Kim Jong Un agrees to 'permanently' dismantle main nuclear complex

Wednesday, September 19, 2018

North Korean leader Kim Jong Un has agreed to permanently dismantle his main nuclear complex at Nyongbyon if the United States takes corresponding measures, South Korean president Moon Jae-in said.

It comes after the two leaders held summit talks in Pyongyang to try to sustain nuclear diplomacy with Washington, which has been pushing hard for stronger disarmament moves from the North.

The Korean leaders also said the North would dismantle a missile engine test site and launch pad in the presence of outside inspectors, and would seek to host the 2032 Summer Olympics together.

Mr Moon also said Mr Kim would try to visit Seoul sometime this year.

Washington wants North Korea to outline the entirety of its nuclear programme, and its response to Wednesday's joint statement from the Koreas remains to be seen.

While the declaration appears to fall short of what Washington wants, President Donald Trump has maintained that he and Mr Kim have a solid relationship and both leaders have expressed interest in meeting again after their June summit in Singapore.

But Mr Trump's late-night tweets did not address the US matching North Korea's moves.

"Kim Jong Un has agreed to allow Nuclear inspections, subject to final negotiations, and to permanently dismantle a test site and launch pad in the presence of international experts. In the meantime there will be no Rocket or Nuclear testing," Mr Trump said in a pair of tweets.

"Hero remains to continue being returned home to the United States. Also, North and South Korea will file a joint bid to host the 2032 Olympics. Very exciting!"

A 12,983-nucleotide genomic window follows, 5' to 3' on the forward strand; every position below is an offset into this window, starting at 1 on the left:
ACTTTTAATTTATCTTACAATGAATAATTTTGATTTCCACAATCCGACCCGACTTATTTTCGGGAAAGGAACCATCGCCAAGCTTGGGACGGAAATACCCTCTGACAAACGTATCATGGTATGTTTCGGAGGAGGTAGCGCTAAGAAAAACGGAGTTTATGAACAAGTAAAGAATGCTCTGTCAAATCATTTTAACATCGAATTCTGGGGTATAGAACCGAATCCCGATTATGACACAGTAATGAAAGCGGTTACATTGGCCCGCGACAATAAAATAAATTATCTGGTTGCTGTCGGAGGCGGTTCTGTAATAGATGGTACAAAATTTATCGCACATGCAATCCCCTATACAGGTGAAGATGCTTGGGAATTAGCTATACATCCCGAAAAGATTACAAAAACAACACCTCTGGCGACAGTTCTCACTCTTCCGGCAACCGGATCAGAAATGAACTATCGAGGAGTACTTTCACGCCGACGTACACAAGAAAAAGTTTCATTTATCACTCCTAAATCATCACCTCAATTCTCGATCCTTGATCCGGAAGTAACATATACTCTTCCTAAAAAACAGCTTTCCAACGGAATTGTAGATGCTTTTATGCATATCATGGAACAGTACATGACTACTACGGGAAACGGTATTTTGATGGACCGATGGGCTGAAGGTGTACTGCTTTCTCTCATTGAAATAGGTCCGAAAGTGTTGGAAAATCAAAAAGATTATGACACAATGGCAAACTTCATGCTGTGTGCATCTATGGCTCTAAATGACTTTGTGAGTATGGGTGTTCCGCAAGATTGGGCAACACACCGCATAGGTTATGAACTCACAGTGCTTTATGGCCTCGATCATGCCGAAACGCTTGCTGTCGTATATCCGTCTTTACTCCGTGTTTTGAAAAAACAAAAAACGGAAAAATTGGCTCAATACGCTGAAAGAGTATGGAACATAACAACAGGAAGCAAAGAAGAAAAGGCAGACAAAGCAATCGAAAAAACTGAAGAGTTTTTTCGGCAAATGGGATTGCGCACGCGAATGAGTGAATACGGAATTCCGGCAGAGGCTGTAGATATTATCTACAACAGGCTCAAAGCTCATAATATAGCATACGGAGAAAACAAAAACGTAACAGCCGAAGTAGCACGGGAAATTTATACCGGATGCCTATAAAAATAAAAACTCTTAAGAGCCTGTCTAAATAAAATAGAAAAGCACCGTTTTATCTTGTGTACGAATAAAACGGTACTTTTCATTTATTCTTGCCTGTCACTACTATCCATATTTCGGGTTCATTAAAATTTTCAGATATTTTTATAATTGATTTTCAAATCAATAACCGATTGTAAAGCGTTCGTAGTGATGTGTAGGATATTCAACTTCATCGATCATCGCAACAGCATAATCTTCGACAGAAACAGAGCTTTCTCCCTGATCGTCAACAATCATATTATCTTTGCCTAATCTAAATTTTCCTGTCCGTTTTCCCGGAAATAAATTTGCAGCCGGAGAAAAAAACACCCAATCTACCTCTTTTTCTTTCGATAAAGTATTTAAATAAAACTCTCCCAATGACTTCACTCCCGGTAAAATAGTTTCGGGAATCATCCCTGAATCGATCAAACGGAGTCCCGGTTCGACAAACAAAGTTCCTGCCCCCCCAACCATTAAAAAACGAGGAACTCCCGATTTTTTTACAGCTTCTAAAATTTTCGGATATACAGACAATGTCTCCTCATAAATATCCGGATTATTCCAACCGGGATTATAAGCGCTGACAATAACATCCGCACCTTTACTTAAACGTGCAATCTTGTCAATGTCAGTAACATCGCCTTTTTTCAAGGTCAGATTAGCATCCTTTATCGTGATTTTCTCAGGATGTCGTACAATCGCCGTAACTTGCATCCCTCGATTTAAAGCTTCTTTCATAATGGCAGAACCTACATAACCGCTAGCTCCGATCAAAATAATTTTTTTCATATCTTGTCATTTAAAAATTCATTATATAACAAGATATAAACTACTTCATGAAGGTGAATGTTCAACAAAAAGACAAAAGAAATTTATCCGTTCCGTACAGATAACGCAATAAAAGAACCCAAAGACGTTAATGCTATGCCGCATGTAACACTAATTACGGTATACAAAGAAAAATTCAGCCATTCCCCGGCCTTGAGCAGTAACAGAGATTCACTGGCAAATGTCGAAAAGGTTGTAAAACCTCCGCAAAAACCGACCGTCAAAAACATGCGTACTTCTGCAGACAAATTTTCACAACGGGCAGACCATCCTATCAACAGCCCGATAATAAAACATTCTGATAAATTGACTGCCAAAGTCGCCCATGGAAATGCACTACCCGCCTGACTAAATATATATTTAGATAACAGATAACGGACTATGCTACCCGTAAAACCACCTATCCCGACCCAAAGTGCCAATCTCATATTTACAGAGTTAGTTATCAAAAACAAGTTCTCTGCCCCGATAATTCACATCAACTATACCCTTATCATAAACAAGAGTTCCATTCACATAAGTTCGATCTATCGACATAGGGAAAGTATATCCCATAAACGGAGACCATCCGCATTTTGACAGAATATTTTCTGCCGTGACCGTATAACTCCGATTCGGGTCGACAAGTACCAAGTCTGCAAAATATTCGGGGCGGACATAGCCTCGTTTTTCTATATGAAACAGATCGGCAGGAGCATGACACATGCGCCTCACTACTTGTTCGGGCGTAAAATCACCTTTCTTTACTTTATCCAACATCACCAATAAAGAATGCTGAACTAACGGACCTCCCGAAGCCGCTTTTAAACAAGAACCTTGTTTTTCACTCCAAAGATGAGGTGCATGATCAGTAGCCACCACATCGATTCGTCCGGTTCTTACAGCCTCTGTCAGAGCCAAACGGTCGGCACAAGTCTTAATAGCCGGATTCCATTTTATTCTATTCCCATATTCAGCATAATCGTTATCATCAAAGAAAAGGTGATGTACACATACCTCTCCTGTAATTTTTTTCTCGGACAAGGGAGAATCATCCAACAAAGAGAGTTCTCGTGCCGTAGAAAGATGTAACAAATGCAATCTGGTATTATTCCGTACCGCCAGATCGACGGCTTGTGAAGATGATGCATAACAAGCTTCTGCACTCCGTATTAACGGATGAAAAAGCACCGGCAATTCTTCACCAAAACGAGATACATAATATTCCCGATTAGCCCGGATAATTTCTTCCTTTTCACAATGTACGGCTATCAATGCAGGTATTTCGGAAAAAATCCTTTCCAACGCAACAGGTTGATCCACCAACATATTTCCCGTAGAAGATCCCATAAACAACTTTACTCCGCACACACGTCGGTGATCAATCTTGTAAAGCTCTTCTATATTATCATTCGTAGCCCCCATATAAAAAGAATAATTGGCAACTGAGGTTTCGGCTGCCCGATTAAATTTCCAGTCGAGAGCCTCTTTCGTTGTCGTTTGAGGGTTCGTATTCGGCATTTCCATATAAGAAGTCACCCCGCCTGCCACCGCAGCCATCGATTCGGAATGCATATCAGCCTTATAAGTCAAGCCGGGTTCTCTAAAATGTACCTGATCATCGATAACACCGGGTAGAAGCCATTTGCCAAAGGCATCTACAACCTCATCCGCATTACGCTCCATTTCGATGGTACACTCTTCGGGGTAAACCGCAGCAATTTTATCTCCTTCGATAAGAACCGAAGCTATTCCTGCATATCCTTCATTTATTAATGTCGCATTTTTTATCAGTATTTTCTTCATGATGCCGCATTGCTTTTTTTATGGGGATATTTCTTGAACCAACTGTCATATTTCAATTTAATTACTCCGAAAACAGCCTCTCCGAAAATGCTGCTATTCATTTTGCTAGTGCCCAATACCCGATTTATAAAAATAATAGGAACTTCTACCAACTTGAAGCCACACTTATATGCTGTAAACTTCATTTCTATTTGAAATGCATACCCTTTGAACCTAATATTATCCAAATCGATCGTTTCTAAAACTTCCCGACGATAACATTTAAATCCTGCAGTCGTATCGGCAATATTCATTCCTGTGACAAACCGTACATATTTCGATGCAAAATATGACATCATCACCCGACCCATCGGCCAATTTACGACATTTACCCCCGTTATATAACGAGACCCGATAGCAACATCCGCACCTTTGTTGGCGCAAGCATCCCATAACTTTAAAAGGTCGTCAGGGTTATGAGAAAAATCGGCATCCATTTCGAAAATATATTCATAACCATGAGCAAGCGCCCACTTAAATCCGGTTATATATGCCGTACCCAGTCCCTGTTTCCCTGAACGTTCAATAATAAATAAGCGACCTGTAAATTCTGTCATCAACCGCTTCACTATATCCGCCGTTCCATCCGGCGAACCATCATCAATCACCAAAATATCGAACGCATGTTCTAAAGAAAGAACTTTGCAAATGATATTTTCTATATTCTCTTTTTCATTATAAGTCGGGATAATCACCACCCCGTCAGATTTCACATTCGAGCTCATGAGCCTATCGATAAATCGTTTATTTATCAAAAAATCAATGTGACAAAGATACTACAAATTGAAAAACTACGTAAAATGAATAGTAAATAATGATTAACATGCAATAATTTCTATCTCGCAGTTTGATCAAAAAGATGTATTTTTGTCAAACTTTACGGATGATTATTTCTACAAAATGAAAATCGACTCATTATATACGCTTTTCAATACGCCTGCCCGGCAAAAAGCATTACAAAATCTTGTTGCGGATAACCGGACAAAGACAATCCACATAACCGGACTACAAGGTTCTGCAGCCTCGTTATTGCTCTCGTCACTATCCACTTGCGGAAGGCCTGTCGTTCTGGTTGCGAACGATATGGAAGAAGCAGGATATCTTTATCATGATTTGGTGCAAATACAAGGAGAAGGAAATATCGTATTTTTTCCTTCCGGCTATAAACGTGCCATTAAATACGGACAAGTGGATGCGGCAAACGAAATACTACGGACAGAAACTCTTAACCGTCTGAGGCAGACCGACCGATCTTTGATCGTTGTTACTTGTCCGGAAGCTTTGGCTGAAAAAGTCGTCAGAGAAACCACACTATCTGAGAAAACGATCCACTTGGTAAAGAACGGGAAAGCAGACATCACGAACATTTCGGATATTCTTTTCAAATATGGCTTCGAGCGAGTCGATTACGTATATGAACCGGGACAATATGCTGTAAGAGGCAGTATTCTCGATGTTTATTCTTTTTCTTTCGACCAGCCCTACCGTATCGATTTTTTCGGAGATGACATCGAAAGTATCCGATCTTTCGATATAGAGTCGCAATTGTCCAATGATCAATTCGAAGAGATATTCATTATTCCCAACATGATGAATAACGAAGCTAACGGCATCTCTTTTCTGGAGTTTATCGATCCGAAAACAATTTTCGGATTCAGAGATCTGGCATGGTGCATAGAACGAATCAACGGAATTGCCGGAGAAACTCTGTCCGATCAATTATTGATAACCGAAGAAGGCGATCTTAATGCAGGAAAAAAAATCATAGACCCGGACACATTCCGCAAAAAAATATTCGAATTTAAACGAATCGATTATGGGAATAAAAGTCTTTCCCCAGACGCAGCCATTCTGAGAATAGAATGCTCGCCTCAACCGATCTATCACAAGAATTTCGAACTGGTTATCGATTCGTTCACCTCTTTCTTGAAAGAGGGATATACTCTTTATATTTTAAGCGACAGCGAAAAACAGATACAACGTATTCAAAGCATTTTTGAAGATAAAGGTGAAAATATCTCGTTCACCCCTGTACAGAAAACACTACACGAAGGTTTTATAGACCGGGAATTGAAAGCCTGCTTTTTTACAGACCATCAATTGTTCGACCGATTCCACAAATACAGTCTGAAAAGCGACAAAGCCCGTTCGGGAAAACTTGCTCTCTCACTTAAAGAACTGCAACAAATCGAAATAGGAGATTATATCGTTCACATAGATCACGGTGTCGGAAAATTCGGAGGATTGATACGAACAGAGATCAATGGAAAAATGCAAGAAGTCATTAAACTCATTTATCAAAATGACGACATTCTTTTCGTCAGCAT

'Eliminate danger of war'

North Korea has been demanding a declaration formally ending the Korean War, which was stopped in 1953 by a ceasefire, but neither leader mentioned it as they read the joint statement.

"We have agreed to make the Korean Peninsula a land of peace that is free from nuclear weapons and nuclear threat," Mr Kim said as he stood by Mr Moon's side at the guesthouse where Mr Moon is staying.

"The road to our future will not always be smooth and we may face challenges and trials we can't anticipate. But we aren't afraid of headwinds because our strength will grow as we overcome each trial based on the strength of our nation."

Mr Kim and Mr Moon earlier smiled and chatting as they walked down a hallway and into a meeting room to finalise the joint statement, which also said that the leaders would push for a Korean peninsula without nuclear weapons and to "eliminate all the danger of war".